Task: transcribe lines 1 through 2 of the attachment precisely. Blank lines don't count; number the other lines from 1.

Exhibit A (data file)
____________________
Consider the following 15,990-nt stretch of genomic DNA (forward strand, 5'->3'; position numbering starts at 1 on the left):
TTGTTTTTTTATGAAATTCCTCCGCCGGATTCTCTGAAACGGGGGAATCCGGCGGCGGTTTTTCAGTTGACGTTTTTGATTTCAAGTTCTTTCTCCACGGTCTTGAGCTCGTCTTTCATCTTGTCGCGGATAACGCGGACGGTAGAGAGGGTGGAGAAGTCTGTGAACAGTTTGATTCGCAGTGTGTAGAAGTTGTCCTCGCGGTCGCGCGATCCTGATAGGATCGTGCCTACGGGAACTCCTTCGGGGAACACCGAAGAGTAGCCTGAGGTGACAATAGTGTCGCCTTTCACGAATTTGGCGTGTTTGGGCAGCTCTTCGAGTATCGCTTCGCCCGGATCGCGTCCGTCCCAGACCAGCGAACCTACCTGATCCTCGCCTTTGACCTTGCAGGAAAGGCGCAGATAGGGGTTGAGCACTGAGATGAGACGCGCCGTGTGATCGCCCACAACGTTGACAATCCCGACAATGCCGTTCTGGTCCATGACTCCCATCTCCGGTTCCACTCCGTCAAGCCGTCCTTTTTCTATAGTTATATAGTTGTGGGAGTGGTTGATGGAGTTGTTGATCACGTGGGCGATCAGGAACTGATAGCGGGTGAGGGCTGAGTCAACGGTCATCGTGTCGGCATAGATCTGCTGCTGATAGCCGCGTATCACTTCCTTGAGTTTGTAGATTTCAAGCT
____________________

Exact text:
Consider the following 15,990-nt stretch of genomic DNA (forward strand, 5'->3'; position numbering starts at 1 on the left):
TTGTTTTTTTATGAAATTCCTCCGCCGGATTCTCTGAAACGGGGGAATCCGGCGGCGGTTTTTCAGTTGACGTTTTTGATTTCAAGTTCTTTCTCCACGGTCTTGAGCTCGTCTTTCATCTTGTCGCGGATAACGCGGACGGTAGAGAGGGTGGAGAAGTCTGTGAACAGTTTGATTCGCAGTGTGTAGAAGTTGTCCTCGCGGTCGCGCGATCCTGATAGGATCGTGCCTACGGGAACTCCTTCGGGGAACACCGAAGAGTAGCCTGAGGTGACAATAGTGTCGCCTTTCACGAATTTGGCGTGTTTGGGCAGCTCTTCGAGTATCGCTTCGCCCGGATCGCGTCCGTCCCAGACCAGCGAACCTACCTGATCCTCGCCTTTGACCTTGCAGGAAAGGCGCAGATAGGGGTTGAGCACTGAGATGAGACGCGCCGTGTGATCGCCCACAACGTTGACAATCCCGACAATGCCGTTCTGGTCCATGACTCCCATCTCCGGTTCCACTCCGTCAAGCCGTCCTTTTTCTATAGTTATATAGTTGTGGGAGTGGTTGATGGAGTTGTTGATCACGTGGGCGATCAGGAACTGATAGCGGGTGAGGGCTGAGTCAACGGTCATCGTGTCGGCATAGATCTGCTGCTGATAGCCGCGTATCACTTCCTTGAGTTTGTAGATTTCAAGCT